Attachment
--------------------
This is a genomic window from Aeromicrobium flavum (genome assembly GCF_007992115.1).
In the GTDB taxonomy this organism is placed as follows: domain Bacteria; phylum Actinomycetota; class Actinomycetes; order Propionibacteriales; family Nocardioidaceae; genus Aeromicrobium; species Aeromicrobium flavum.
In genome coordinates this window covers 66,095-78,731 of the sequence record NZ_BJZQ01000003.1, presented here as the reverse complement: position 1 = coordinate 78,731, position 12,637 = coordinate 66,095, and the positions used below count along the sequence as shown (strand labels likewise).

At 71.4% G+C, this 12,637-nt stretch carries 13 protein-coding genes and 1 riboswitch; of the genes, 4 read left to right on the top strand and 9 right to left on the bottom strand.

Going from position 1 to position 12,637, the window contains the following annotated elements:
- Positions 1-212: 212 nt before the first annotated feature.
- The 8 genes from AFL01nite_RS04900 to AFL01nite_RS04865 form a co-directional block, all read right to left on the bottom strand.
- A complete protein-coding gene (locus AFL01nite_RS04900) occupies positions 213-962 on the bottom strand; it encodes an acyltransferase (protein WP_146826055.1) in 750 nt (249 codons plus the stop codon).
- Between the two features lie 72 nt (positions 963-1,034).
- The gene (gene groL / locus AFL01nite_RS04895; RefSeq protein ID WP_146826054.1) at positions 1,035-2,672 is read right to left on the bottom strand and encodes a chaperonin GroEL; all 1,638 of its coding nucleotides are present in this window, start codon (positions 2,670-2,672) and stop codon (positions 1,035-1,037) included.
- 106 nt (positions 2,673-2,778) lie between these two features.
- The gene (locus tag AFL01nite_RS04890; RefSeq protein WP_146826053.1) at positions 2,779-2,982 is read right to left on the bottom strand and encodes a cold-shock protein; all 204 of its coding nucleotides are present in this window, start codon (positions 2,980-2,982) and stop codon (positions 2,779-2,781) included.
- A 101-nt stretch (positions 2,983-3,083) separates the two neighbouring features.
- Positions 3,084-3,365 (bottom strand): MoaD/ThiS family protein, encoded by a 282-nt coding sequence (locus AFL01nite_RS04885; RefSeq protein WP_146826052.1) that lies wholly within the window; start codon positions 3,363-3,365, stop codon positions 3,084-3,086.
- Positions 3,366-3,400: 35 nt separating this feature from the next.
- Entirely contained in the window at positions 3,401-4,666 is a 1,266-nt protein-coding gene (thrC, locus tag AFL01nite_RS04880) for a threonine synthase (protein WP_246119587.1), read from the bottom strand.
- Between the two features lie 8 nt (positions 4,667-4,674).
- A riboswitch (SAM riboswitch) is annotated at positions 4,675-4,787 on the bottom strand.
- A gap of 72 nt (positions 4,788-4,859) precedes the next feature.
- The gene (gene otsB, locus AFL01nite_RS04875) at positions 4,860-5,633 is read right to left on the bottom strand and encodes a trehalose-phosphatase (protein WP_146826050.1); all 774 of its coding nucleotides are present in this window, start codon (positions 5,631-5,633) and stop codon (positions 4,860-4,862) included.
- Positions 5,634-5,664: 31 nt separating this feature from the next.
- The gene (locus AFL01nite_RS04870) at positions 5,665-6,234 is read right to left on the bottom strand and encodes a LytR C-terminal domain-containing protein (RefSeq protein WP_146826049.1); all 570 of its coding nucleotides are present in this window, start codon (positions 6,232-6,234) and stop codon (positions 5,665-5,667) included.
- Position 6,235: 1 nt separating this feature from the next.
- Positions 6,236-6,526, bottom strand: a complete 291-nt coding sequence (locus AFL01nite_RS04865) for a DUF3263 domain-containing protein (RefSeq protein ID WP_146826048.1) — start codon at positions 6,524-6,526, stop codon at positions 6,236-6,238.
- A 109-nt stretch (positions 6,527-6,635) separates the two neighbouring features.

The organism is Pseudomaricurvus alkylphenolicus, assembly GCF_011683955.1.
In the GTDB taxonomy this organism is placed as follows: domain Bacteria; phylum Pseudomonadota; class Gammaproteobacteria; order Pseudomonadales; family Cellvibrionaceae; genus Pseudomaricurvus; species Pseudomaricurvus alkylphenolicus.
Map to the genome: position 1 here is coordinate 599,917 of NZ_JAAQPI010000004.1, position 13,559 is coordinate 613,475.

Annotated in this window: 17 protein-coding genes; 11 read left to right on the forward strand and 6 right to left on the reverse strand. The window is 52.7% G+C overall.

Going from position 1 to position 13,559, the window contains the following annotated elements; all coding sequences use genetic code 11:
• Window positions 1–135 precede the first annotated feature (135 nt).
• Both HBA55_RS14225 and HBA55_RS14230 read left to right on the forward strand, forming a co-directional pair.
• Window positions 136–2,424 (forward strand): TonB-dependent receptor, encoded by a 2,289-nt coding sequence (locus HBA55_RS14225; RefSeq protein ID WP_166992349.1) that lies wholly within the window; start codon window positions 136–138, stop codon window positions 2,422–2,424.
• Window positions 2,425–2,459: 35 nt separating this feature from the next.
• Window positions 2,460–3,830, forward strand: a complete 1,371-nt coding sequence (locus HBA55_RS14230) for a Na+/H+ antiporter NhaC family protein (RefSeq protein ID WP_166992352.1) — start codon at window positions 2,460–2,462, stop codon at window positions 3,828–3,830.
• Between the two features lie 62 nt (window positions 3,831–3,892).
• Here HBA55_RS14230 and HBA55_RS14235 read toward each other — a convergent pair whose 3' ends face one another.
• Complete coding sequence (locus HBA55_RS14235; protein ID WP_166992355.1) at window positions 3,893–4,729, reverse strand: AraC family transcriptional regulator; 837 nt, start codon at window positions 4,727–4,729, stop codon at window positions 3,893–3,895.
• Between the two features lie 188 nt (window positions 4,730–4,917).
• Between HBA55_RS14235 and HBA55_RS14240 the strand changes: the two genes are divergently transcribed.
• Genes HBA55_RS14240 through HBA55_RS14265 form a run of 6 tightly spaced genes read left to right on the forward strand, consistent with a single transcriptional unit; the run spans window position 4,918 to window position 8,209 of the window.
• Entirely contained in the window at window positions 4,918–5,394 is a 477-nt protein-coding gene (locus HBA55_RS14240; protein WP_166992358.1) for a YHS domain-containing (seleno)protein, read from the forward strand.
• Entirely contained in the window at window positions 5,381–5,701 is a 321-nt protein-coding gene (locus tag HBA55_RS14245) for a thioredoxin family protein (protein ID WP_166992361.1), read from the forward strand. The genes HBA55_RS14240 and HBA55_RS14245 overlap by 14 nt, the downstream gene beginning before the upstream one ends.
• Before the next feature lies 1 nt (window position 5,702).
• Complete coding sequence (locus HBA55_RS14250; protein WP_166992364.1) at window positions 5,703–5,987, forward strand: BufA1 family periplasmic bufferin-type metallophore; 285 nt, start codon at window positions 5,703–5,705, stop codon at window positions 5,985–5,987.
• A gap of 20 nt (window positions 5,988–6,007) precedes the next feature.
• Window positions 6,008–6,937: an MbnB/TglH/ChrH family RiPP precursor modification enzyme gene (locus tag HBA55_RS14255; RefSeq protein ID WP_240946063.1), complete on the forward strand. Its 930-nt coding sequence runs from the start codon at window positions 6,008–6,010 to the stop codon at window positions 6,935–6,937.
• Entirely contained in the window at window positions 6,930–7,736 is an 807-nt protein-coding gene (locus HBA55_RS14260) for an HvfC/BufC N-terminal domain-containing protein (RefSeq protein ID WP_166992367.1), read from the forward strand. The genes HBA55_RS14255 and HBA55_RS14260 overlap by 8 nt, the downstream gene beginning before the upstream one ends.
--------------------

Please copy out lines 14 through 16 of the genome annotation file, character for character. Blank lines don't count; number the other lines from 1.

- Positions 3,084-3,365 (bottom strand): MoaD/ThiS family protein, encoded by a 282-nt coding sequence (locus AFL01nite_RS04885; RefSeq protein WP_146826052.1) that lies wholly within the window; start codon positions 3,363-3,365, stop codon positions 3,084-3,086.
- Positions 3,366-3,400: 35 nt separating this feature from the next.
- Entirely contained in the window at positions 3,401-4,666 is a 1,266-nt protein-coding gene (thrC, locus tag AFL01nite_RS04880) for a threonine synthase (protein WP_246119587.1), read from the bottom strand.